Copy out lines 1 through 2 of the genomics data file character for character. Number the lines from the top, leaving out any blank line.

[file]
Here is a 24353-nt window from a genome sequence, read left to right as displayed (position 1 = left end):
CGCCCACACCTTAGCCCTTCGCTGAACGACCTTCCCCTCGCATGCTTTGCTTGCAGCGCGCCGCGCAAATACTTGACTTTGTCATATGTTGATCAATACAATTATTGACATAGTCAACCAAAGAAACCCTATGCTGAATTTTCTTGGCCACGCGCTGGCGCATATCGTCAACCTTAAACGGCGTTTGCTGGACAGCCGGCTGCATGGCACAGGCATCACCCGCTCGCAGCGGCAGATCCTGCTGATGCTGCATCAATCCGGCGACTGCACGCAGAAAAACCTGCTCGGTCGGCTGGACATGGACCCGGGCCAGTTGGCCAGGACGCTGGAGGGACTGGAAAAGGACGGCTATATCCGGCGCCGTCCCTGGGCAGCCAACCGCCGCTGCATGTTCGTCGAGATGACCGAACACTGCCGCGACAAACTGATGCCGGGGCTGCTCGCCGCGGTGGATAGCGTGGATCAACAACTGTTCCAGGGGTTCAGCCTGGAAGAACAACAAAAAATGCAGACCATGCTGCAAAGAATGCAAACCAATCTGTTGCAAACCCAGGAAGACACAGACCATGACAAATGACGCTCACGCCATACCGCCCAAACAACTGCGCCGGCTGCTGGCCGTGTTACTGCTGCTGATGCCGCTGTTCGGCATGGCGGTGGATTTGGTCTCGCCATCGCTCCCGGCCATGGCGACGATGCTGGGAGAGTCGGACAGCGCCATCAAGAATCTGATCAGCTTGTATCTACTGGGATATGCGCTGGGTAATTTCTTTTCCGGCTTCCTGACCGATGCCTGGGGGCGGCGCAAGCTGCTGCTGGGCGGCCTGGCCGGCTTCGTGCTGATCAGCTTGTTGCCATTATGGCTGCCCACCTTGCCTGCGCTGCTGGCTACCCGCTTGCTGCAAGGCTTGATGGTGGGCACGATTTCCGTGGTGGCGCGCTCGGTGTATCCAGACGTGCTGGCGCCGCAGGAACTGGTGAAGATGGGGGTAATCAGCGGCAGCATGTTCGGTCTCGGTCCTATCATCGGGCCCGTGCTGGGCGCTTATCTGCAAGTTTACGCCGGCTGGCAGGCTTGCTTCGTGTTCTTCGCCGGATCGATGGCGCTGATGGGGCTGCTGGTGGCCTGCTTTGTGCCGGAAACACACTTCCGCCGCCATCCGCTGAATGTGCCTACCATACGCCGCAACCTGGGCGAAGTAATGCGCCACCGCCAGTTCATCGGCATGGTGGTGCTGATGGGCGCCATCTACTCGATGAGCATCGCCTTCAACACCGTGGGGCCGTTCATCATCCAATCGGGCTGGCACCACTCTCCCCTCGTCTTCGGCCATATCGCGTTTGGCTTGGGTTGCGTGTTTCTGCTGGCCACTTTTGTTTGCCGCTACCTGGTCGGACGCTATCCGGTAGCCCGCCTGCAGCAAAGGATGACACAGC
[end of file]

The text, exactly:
Here is a 24353-nt window from a genome sequence, read left to right as displayed (position 1 = left end):
CGCCCACACCTTAGCCCTTCGCTGAACGACCTTCCCCTCGCATGCTTTGCTTGCAGCGCGCCGCGCAAATACTTGACTTTGTCATATGTTGATCAATACAATTATTGACATAGTCAACCAAAGAAACCCTATGCTGAATTTTCTTGGCCACGCGCTGGCGCATATCGTCAACCTTAAACGGCGTTTGCTGGACAGCCGGCTGCATGGCACAGGCATCACCCGCTCGCAGCGGCAGATCCTGCTGATGCTGCATCAATCCGGCGACTGCACGCAGAAAAACCTGCTCGGTCGGCTGGACATGGACCCGGGCCAGTTGGCCAGGACGCTGGAGGGACTGGAAAAGGACGGCTATATCCGGCGCCGTCCCTGGGCAGCCAACCGCCGCTGCATGTTCGTCGAGATGACCGAACACTGCCGCGACAAACTGATGCCGGGGCTGCTCGCCGCGGTGGATAGCGTGGATCAACAACTGTTCCAGGGGTTCAGCCTGGAAGAACAACAAAAAATGCAGACCATGCTGCAAAGAATGCAAACCAATCTGTTGCAAACCCAGGAAGACACAGACCATGACAAATGACGCTCACGCCATACCGCCCAAACAACTGCGCCGGCTGCTGGCCGTGTTACTGCTGCTGATGCCGCTGTTCGGCATGGCGGTGGATTTGGTCTCGCCATCGCTCCCGGCCATGGCGACGATGCTGGGAGAGTCGGACAGCGCCATCAAGAATCTGATCAGCTTGTATCTACTGGGATATGCGCTGGGTAATTTCTTTTCCGGCTTCCTGACCGATGCCTGGGGGCGGCGCAAGCTGCTGCTGGGCGGCCTGGCCGGCTTCGTGCTGATCAGCTTGTTGCCATTATGGCTGCCCACCTTGCCTGCGCTGCTGGCTACCCGCTTGCTGCAAGGCTTGATGGTGGGCACGATTTCCGTGGTGGCGCGCTCGGTGTATCCAGACGTGCTGGCGCCGCAGGAACTGGTGAAGATGGGGGTAATCAGCGGCAGCATGTTCGGTCTCGGTCCTATCATCGGGCCCGTGCTGGGCGCTTATCTGCAAGTTTACGCCGGCTGGCAGGCTTGCTTCGTGTTCTTCGCCGGATCGATGGCGCTGATGGGGCTGCTGGTGGCCTGCTTTGTGCCGGAAACACACTTCCGCCGCCATCCGCTGAATGTGCCTACCATACGCCGCAACCTGGGCGAAGTAATGCGCCACCGCCAGTTCATCGGCATGGTGGTGCTGATGGGCGCCATCTACTCGATGAGCATCGCCTTCAACACCGTGGGGCCGTTCATCATCCAATCGGGCTGGCACCACTCTCCCCTCGTCTTCGGCCATATCGCGTTTGGCTTGGGTTGCGTGTTTCTGCTGGCCACTTTTGTTTGCCGCTACCTGGTCGGACGCTATCCGGTAGCCCGCCTGCAGCAAAGGATGACACAGC